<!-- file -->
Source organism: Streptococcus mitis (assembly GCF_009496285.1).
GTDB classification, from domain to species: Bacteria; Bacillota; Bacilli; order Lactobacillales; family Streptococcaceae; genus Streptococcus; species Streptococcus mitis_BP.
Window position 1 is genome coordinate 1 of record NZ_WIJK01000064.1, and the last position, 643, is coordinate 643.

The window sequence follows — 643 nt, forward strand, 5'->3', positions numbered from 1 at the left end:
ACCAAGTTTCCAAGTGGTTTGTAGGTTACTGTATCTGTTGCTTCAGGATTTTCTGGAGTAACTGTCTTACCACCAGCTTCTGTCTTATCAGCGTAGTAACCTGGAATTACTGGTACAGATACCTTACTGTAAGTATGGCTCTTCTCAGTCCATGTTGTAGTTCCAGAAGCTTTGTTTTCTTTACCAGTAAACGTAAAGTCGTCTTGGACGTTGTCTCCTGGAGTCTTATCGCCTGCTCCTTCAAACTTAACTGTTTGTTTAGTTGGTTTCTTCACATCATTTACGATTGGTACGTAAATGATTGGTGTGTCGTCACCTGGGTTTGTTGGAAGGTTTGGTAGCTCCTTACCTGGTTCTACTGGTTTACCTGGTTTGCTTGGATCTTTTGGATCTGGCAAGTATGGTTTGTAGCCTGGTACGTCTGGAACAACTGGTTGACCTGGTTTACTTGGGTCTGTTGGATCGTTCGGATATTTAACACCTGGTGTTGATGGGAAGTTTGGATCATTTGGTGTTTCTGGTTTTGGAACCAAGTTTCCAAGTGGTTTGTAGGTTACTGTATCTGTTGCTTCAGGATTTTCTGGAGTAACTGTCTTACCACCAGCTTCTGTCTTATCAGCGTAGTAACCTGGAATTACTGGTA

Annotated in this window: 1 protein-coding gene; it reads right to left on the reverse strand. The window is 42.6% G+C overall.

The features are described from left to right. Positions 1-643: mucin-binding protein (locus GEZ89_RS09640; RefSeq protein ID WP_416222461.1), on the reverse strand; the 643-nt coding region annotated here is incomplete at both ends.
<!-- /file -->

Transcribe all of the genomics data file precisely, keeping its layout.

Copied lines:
Source organism: Streptococcus mitis (assembly GCF_009496285.1).
GTDB classification, from domain to species: Bacteria; Bacillota; Bacilli; order Lactobacillales; family Streptococcaceae; genus Streptococcus; species Streptococcus mitis_BP.
Window position 1 is genome coordinate 1 of record NZ_WIJK01000064.1, and the last position, 643, is coordinate 643.

The window sequence follows — 643 nt, forward strand, 5'->3', positions numbered from 1 at the left end:
ACCAAGTTTCCAAGTGGTTTGTAGGTTACTGTATCTGTTGCTTCAGGATTTTCTGGAGTAACTGTCTTACCACCAGCTTCTGTCTTATCAGCGTAGTAACCTGGAATTACTGGTACAGATACCTTACTGTAAGTATGGCTCTTCTCAGTCCATGTTGTAGTTCCAGAAGCTTTGTTTTCTTTACCAGTAAACGTAAAGTCGTCTTGGACGTTGTCTCCTGGAGTCTTATCGCCTGCTCCTTCAAACTTAACTGTTTGTTTAGTTGGTTTCTTCACATCATTTACGATTGGTACGTAAATGATTGGTGTGTCGTCACCTGGGTTTGTTGGAAGGTTTGGTAGCTCCTTACCTGGTTCTACTGGTTTACCTGGTTTGCTTGGATCTTTTGGATCTGGCAAGTATGGTTTGTAGCCTGGTACGTCTGGAACAACTGGTTGACCTGGTTTACTTGGGTCTGTTGGATCGTTCGGATATTTAACACCTGGTGTTGATGGGAAGTTTGGATCATTTGGTGTTTCTGGTTTTGGAACCAAGTTTCCAAGTGGTTTGTAGGTTACTGTATCTGTTGCTTCAGGATTTTCTGGAGTAACTGTCTTACCACCAGCTTCTGTCTTATCAGCGTAGTAACCTGGAATTACTGGTA

Annotated in this window: 1 protein-coding gene; it reads right to left on the reverse strand. The window is 42.6% G+C overall.

The features are described from left to right. Positions 1-643: mucin-binding protein (locus GEZ89_RS09640; RefSeq protein ID WP_416222461.1), on the reverse strand; the 643-nt coding region annotated here is incomplete at both ends.